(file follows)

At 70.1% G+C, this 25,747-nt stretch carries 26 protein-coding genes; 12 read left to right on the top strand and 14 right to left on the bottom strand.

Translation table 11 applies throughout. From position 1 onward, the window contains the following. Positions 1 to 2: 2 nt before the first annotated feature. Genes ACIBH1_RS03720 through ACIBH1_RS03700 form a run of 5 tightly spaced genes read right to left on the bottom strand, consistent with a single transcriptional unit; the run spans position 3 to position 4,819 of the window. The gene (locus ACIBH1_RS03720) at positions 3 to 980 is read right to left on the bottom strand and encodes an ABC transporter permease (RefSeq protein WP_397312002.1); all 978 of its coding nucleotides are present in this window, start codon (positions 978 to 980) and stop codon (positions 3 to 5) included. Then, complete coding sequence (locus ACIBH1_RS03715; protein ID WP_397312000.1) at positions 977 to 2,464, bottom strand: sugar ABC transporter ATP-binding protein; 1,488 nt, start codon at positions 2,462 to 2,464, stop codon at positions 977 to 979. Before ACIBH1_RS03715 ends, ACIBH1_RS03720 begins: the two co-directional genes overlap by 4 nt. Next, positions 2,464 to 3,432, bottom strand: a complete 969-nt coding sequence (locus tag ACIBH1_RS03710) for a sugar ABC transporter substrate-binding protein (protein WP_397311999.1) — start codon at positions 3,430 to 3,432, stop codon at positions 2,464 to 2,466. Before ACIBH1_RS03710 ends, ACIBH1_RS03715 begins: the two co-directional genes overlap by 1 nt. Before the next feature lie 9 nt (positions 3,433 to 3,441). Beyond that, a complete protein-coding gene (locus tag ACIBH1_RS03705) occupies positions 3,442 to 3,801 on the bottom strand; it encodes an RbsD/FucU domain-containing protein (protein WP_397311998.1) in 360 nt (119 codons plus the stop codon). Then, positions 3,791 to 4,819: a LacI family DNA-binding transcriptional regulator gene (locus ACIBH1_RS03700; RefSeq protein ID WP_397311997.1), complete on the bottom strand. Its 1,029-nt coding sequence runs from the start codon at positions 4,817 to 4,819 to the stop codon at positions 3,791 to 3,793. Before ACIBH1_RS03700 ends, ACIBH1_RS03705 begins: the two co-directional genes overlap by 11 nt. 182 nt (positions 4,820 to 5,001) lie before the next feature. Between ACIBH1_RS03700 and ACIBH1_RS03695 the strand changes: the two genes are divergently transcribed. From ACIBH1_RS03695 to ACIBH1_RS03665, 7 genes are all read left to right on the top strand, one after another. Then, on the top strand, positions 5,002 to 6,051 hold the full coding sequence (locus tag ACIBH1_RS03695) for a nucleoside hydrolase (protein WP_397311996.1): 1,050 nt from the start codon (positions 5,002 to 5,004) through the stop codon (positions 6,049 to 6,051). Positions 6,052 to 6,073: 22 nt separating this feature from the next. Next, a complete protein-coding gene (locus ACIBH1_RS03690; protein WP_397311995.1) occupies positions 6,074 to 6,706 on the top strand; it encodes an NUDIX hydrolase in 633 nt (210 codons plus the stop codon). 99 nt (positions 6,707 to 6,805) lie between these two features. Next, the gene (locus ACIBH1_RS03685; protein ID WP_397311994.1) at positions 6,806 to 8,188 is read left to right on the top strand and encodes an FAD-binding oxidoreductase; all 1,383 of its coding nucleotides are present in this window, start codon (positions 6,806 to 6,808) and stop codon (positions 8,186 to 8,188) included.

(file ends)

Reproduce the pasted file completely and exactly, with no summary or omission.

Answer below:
At 70.1% G+C, this 25,747-nt stretch carries 26 protein-coding genes; 12 read left to right on the top strand and 14 right to left on the bottom strand.

Translation table 11 applies throughout. From position 1 onward, the window contains the following. Positions 1 to 2: 2 nt before the first annotated feature. Genes ACIBH1_RS03720 through ACIBH1_RS03700 form a run of 5 tightly spaced genes read right to left on the bottom strand, consistent with a single transcriptional unit; the run spans position 3 to position 4,819 of the window. The gene (locus ACIBH1_RS03720) at positions 3 to 980 is read right to left on the bottom strand and encodes an ABC transporter permease (RefSeq protein WP_397312002.1); all 978 of its coding nucleotides are present in this window, start codon (positions 978 to 980) and stop codon (positions 3 to 5) included. Then, complete coding sequence (locus ACIBH1_RS03715; protein ID WP_397312000.1) at positions 977 to 2,464, bottom strand: sugar ABC transporter ATP-binding protein; 1,488 nt, start codon at positions 2,462 to 2,464, stop codon at positions 977 to 979. Before ACIBH1_RS03715 ends, ACIBH1_RS03720 begins: the two co-directional genes overlap by 4 nt. Next, positions 2,464 to 3,432, bottom strand: a complete 969-nt coding sequence (locus tag ACIBH1_RS03710) for a sugar ABC transporter substrate-binding protein (protein WP_397311999.1) — start codon at positions 3,430 to 3,432, stop codon at positions 2,464 to 2,466. Before ACIBH1_RS03710 ends, ACIBH1_RS03715 begins: the two co-directional genes overlap by 1 nt. Before the next feature lie 9 nt (positions 3,433 to 3,441). Beyond that, a complete protein-coding gene (locus tag ACIBH1_RS03705) occupies positions 3,442 to 3,801 on the bottom strand; it encodes an RbsD/FucU domain-containing protein (protein WP_397311998.1) in 360 nt (119 codons plus the stop codon). Then, positions 3,791 to 4,819: a LacI family DNA-binding transcriptional regulator gene (locus ACIBH1_RS03700; RefSeq protein ID WP_397311997.1), complete on the bottom strand. Its 1,029-nt coding sequence runs from the start codon at positions 4,817 to 4,819 to the stop codon at positions 3,791 to 3,793. Before ACIBH1_RS03700 ends, ACIBH1_RS03705 begins: the two co-directional genes overlap by 11 nt. 182 nt (positions 4,820 to 5,001) lie before the next feature. Between ACIBH1_RS03700 and ACIBH1_RS03695 the strand changes: the two genes are divergently transcribed. From ACIBH1_RS03695 to ACIBH1_RS03665, 7 genes are all read left to right on the top strand, one after another. Then, on the top strand, positions 5,002 to 6,051 hold the full coding sequence (locus tag ACIBH1_RS03695) for a nucleoside hydrolase (protein WP_397311996.1): 1,050 nt from the start codon (positions 5,002 to 5,004) through the stop codon (positions 6,049 to 6,051). Positions 6,052 to 6,073: 22 nt separating this feature from the next. Next, a complete protein-coding gene (locus ACIBH1_RS03690; protein WP_397311995.1) occupies positions 6,074 to 6,706 on the top strand; it encodes an NUDIX hydrolase in 633 nt (210 codons plus the stop codon). 99 nt (positions 6,707 to 6,805) lie between these two features. Next, the gene (locus ACIBH1_RS03685; protein ID WP_397311994.1) at positions 6,806 to 8,188 is read left to right on the top strand and encodes an FAD-binding oxidoreductase; all 1,383 of its coding nucleotides are present in this window, start codon (positions 6,806 to 6,808) and stop codon (positions 8,186 to 8,188) included.